Dejene & Bula's Story
Helping communities prepare for future droughts and hunger in Ethiopia
Preparing communities against future disasters
Emergency planning|Disaster response expertise|Global reach
The first 72 hours after a disaster strikes are when the most lives can be saved and life-threatening disease can most effectively be contained.
Preparing communities in advance on how best to respond when the worst happens, offers the most effective, and efficient means to help people. For every £1 spent on training and preparedness before a disaster strikes as much as £7 is saved in the aftermath of the event.
International Medical Corps helps to prepare communities through training programmes for local staff so they can respond better to future disasters. Working with communities, we develop emergency systems that cover the spectrum from household to national-level in order to reduce the impact of future disasters and, in the long-term, possibly prevent them.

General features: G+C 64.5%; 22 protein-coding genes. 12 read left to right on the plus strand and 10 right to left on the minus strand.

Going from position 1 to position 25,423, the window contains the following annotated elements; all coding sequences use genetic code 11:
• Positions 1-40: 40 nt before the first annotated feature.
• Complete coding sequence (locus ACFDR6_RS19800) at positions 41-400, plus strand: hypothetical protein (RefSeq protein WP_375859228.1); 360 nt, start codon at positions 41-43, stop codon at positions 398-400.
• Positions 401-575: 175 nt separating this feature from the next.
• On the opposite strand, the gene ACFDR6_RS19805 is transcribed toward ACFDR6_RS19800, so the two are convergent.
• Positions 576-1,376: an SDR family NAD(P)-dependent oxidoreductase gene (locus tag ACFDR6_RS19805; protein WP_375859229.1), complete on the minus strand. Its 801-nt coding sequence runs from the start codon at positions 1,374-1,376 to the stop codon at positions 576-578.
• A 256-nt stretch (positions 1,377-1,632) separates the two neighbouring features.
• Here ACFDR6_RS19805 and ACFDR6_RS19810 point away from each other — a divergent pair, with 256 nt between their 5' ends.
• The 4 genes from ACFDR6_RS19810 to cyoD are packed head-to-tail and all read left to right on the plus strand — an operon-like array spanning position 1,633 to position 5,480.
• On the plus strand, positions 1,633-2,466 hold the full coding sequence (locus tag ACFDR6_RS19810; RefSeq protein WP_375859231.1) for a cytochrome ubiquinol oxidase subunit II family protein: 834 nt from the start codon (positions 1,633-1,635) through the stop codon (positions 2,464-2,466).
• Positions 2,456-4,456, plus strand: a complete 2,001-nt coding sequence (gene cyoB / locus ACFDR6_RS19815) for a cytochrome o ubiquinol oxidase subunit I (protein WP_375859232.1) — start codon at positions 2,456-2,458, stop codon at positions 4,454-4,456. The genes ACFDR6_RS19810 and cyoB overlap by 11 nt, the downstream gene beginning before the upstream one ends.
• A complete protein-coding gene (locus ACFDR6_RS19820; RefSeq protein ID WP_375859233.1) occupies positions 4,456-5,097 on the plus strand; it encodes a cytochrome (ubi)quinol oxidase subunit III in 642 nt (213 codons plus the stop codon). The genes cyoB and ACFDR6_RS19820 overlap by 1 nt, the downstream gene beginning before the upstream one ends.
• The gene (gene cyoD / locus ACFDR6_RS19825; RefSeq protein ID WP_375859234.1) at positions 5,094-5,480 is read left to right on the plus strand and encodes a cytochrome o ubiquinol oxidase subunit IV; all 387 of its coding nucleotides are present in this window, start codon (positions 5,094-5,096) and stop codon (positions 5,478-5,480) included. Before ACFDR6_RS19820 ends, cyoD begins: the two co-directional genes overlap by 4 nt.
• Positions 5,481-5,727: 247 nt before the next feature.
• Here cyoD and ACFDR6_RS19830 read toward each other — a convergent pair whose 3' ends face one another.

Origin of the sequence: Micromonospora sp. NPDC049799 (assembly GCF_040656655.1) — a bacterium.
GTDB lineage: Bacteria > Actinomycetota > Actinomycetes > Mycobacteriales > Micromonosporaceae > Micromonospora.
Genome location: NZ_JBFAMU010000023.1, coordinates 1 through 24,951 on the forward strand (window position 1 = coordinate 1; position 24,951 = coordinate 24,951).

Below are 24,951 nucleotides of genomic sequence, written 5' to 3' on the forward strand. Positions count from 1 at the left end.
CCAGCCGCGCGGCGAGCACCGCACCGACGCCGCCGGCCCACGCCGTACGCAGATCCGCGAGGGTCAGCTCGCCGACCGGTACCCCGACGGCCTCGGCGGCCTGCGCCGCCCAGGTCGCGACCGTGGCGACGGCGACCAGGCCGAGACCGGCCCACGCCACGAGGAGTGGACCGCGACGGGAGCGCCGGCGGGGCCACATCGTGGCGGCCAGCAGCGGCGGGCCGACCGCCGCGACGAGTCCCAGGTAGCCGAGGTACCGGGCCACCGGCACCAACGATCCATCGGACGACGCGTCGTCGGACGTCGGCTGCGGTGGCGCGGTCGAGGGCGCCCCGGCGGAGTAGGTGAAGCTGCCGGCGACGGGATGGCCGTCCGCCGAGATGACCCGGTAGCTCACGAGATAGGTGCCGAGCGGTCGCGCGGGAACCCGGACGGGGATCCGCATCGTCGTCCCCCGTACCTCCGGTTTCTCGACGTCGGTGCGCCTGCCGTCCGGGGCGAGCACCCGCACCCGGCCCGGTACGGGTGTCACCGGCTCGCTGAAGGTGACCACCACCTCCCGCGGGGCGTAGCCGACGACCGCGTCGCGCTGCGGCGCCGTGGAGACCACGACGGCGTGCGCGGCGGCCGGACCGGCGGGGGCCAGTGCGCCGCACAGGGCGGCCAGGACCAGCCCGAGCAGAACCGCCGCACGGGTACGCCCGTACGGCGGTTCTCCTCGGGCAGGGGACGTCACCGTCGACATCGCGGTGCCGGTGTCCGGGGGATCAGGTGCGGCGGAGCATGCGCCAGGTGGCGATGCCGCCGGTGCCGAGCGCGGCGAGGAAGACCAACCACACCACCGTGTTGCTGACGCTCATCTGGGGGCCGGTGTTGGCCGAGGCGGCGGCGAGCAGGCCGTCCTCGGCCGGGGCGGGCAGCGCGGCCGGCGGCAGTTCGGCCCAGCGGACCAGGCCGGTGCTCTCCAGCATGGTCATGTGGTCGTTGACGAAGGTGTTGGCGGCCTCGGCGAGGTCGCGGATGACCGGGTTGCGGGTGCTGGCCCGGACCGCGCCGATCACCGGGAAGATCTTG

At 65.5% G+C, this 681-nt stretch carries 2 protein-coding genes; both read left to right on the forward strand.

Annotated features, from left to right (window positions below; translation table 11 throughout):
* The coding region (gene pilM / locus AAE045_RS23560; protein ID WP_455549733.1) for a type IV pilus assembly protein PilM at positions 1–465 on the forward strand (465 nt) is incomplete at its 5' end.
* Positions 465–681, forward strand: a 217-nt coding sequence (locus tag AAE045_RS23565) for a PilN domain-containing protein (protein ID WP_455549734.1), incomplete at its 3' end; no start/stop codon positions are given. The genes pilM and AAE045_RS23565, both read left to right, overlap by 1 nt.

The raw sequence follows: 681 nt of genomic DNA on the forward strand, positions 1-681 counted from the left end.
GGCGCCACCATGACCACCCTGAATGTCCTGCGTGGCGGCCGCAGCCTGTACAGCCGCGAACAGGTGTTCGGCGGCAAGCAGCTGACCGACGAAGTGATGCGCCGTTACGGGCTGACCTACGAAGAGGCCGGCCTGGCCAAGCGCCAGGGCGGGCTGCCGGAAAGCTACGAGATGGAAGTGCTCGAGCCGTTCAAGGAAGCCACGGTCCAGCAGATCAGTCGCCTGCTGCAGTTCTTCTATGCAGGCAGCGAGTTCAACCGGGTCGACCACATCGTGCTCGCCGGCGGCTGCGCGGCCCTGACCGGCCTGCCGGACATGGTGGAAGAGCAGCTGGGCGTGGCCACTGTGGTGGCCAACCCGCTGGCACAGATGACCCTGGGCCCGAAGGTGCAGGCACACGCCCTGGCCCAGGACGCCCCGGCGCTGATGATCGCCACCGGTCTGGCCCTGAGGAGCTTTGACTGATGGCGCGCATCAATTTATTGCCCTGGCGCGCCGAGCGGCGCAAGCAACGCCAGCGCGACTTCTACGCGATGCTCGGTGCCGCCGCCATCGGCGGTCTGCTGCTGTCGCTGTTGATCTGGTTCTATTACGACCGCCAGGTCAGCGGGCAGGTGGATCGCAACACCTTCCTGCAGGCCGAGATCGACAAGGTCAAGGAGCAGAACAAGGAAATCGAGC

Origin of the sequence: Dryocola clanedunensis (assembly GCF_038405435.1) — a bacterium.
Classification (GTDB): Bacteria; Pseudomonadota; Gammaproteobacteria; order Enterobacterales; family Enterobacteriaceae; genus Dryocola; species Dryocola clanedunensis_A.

Every local health worker, community volunteer, and ministry of health civil servant trained by International Medical Corps represents a key building block in a county’s defence mechanism against disasters and suffering. This is why we often stay in countries long after the immediate crisis has passed, supporting communities and building capacity so that the next disaster will not be devastating. In Ethiopia for example, we have seen numerous droughts and food crises cause terrible suffering in the regions where we work. However, each time the skills and expertise that we have brought to health care workers and local communities reduces the impact of each successive crisis.
International Medical Corps is widely recognised as a pre-eminent disaster response organisation with a global reach. Such work depends on trained, experienced personnel, and we maintain an active roster of experts with skills in emergency response operations.
Our impact and work
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